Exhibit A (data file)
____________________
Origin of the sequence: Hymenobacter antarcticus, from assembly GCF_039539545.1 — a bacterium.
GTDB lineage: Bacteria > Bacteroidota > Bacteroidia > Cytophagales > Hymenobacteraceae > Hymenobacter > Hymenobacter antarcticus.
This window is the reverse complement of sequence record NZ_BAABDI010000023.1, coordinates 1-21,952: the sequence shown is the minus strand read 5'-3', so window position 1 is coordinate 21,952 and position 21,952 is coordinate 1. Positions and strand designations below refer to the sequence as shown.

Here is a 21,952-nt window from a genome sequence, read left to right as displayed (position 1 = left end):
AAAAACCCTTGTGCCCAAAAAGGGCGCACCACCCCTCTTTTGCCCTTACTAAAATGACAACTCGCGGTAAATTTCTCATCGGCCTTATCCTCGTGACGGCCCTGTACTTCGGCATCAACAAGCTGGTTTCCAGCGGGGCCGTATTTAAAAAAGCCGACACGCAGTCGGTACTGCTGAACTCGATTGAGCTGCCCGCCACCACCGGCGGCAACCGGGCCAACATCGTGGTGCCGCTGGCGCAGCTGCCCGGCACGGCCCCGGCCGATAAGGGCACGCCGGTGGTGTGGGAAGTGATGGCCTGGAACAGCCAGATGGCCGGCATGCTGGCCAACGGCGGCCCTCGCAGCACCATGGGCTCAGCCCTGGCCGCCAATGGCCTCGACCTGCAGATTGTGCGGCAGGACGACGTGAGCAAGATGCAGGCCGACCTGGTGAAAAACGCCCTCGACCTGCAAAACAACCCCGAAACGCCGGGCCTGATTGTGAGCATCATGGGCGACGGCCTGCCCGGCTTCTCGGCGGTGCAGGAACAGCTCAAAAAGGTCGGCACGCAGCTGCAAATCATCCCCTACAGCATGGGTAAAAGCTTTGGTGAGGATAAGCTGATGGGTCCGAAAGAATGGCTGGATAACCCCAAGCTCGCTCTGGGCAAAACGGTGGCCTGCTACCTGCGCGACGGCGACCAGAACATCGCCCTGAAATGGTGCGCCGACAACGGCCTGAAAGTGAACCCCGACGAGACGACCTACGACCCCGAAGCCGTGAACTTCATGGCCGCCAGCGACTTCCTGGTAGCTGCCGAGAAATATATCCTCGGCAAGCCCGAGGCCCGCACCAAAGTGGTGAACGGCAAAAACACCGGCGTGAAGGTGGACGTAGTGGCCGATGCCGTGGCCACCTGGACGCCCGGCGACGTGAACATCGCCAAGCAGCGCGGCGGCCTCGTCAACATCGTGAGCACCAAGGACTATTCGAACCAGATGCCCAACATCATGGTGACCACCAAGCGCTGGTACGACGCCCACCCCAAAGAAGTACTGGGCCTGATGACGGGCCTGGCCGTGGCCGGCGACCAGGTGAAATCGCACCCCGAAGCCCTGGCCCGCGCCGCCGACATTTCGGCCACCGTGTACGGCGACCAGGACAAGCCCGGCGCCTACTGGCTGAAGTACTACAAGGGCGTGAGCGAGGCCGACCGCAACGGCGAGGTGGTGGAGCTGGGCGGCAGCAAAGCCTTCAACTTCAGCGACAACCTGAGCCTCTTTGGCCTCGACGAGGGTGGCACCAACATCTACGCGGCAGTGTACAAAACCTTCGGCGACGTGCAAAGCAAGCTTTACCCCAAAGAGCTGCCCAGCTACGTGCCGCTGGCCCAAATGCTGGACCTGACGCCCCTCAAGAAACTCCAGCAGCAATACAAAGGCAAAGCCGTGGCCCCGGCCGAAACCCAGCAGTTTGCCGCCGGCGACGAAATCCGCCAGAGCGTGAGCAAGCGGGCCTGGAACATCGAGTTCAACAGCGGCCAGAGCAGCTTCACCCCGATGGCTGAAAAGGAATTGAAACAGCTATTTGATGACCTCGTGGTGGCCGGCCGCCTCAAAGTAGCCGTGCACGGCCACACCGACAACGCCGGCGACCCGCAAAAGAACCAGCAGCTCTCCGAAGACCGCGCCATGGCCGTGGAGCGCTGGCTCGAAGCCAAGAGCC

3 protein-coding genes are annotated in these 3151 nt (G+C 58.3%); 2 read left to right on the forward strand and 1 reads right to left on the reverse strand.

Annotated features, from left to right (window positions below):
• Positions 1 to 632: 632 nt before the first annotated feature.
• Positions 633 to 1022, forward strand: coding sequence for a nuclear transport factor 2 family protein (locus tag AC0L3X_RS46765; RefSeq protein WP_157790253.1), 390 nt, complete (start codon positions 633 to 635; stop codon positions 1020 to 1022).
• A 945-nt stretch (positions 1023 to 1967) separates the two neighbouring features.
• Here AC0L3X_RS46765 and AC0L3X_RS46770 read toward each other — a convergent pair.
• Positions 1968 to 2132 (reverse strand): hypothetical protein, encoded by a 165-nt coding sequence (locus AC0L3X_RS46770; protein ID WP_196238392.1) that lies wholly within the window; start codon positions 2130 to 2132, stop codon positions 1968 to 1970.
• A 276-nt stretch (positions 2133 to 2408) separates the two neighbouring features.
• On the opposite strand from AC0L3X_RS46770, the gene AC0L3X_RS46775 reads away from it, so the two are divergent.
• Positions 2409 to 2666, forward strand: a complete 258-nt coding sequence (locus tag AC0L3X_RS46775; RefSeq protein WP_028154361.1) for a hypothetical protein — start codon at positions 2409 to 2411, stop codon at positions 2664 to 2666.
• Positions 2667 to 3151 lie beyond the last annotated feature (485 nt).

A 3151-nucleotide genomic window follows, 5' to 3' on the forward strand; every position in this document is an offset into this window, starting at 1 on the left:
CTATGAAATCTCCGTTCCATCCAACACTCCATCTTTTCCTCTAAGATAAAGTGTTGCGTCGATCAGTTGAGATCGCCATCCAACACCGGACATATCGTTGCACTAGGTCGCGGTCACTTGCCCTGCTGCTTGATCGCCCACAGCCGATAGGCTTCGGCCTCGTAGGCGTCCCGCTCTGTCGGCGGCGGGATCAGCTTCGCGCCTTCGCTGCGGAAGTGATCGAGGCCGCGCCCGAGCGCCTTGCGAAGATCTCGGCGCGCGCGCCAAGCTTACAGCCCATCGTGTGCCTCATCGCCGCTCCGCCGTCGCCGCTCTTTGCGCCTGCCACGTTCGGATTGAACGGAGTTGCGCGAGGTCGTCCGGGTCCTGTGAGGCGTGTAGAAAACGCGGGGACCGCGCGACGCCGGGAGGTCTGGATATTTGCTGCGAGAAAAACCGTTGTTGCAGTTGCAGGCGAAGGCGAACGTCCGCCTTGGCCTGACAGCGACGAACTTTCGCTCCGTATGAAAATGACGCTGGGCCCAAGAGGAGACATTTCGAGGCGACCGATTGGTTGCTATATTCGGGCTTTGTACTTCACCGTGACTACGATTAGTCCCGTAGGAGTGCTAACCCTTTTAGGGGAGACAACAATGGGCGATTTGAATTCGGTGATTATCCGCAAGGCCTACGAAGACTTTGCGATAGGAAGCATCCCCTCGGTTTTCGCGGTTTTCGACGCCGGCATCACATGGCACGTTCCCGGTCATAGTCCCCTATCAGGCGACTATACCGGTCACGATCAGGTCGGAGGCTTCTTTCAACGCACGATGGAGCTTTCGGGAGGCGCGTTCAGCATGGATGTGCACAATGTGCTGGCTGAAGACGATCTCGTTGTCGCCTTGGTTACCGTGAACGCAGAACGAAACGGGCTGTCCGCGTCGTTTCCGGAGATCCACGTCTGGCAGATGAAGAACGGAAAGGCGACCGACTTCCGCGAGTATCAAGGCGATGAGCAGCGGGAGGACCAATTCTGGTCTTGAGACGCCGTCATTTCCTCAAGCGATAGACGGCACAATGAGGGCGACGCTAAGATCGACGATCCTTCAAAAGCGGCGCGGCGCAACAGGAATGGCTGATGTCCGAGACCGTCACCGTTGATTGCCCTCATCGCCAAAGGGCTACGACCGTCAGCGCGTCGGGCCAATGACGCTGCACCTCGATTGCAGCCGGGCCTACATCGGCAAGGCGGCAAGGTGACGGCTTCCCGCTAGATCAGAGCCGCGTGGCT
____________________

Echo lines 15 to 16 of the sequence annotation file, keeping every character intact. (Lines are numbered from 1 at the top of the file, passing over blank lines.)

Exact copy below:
• Positions 2409 to 2666, forward strand: a complete 258-nt coding sequence (locus tag AC0L3X_RS46775; RefSeq protein WP_028154361.1) for a hypothetical protein — start codon at positions 2409 to 2411, stop codon at positions 2664 to 2666.
• Positions 2667 to 3151 lie beyond the last annotated feature (485 nt).